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NLRB Drops Controversial Posting Rule

By Robert W. Burns

On August 30, 2011, the National Labor Relations Board (NLRB) published a final rule which was intended to require all employers covered by the National Labor Relations Act (NLRA) to post a new notice advising employees of their right to engage in collective bargaining activity. As the NLRA applies to most private sector employers, not just those with unionized workforces, the requirement (including the consequences for failure to post) would have impacted almost all private sector businesses.

As was anticipated, the posting rule generated considerable opposition from the human resource and business communities. Litigation was commenced by business groups which resulted in several postponements of the posting deadline by the NLRB while the litigation was working its way through the federal courts.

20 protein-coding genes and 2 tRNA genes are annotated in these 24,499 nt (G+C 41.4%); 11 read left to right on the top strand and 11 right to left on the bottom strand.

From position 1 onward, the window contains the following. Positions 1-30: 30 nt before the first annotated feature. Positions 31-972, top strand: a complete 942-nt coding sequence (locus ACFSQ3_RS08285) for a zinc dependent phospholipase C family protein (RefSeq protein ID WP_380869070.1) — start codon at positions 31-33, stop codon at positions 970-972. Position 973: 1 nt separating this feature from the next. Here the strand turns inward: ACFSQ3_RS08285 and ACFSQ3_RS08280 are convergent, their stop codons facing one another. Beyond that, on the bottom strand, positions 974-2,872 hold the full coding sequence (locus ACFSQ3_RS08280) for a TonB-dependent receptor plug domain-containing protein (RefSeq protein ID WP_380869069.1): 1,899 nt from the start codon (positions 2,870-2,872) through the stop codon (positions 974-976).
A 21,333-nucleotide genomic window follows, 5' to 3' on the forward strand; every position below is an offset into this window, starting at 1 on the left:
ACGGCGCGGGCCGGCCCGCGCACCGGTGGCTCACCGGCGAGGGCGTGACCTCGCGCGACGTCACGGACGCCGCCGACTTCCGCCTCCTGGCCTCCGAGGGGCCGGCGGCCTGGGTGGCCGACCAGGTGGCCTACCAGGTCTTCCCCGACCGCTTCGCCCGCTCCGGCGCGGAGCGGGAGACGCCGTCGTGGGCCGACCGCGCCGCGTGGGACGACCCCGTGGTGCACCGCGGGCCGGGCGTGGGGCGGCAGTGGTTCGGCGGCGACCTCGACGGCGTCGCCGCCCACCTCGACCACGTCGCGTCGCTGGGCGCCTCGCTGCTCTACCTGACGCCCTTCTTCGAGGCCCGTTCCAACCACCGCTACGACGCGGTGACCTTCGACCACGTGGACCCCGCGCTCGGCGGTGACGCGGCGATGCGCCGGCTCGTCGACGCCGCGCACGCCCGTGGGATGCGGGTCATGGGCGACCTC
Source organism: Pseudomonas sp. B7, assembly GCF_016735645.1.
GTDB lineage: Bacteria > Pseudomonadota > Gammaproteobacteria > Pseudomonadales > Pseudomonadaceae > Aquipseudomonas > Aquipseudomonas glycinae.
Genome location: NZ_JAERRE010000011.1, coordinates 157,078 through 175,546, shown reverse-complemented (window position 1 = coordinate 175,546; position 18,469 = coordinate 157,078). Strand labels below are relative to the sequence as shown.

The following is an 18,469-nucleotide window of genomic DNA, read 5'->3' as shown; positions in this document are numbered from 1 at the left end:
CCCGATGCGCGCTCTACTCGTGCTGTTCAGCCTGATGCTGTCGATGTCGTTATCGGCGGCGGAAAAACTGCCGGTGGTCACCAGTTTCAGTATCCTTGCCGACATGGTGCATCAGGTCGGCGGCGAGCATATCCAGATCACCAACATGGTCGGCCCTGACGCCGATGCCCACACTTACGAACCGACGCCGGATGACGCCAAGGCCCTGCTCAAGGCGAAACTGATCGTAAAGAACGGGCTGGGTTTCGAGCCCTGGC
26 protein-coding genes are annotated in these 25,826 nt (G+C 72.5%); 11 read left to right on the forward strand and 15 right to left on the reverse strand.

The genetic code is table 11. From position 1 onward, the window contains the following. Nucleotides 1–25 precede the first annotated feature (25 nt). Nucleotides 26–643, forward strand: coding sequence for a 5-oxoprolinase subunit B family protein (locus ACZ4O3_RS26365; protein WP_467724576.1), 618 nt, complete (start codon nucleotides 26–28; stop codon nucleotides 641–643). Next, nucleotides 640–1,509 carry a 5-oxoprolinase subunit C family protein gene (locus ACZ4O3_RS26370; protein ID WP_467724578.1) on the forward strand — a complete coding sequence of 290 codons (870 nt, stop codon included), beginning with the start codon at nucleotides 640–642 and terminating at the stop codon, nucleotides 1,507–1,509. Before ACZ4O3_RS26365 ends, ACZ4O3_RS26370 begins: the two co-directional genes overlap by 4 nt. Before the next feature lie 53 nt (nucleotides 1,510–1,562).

Eventually, two of the federal circuits of the United States Court of Appeals ruled against the NLRB in Chamber of Commerce of the United States, et al. v. NLRB et al,. 721 F.3d 152 (4th Cir. 2013) and National Ass’n of Manufacturers, et al. v. National Labor Relations Board, et al., 717 F.3d 947 (D.C. Cir. 2013). Those courts found that the posting requirement exceeded the NLRB’s authority under the NLRA, thus invalidating the posting rule.

Most recently, on January 6, 2014, the NLRB issued a press release announcing that it had decided not to ask the United States Supreme Court to review the adverse decisions from the Court of Appeals. This effectively ends the prospect of any rule requiring employers to post the NLRB notice.

In its release, the Board emphasized it would continue to seek to educate American workers and the public with regard to their rights under the NLRA, and pointed out that the poster information would be available on the NLRB website as well as mobile apps which will be available from the NLRB to explain rights under that law. However, the Board’s decision to drop the litigation means that its effort to require employers to be the source of such information was not successful.

If you have any questions regarding this article, please contact your Davis & Kuelthau, s.c. attorney or Robert W. Burns at 920.431.2224/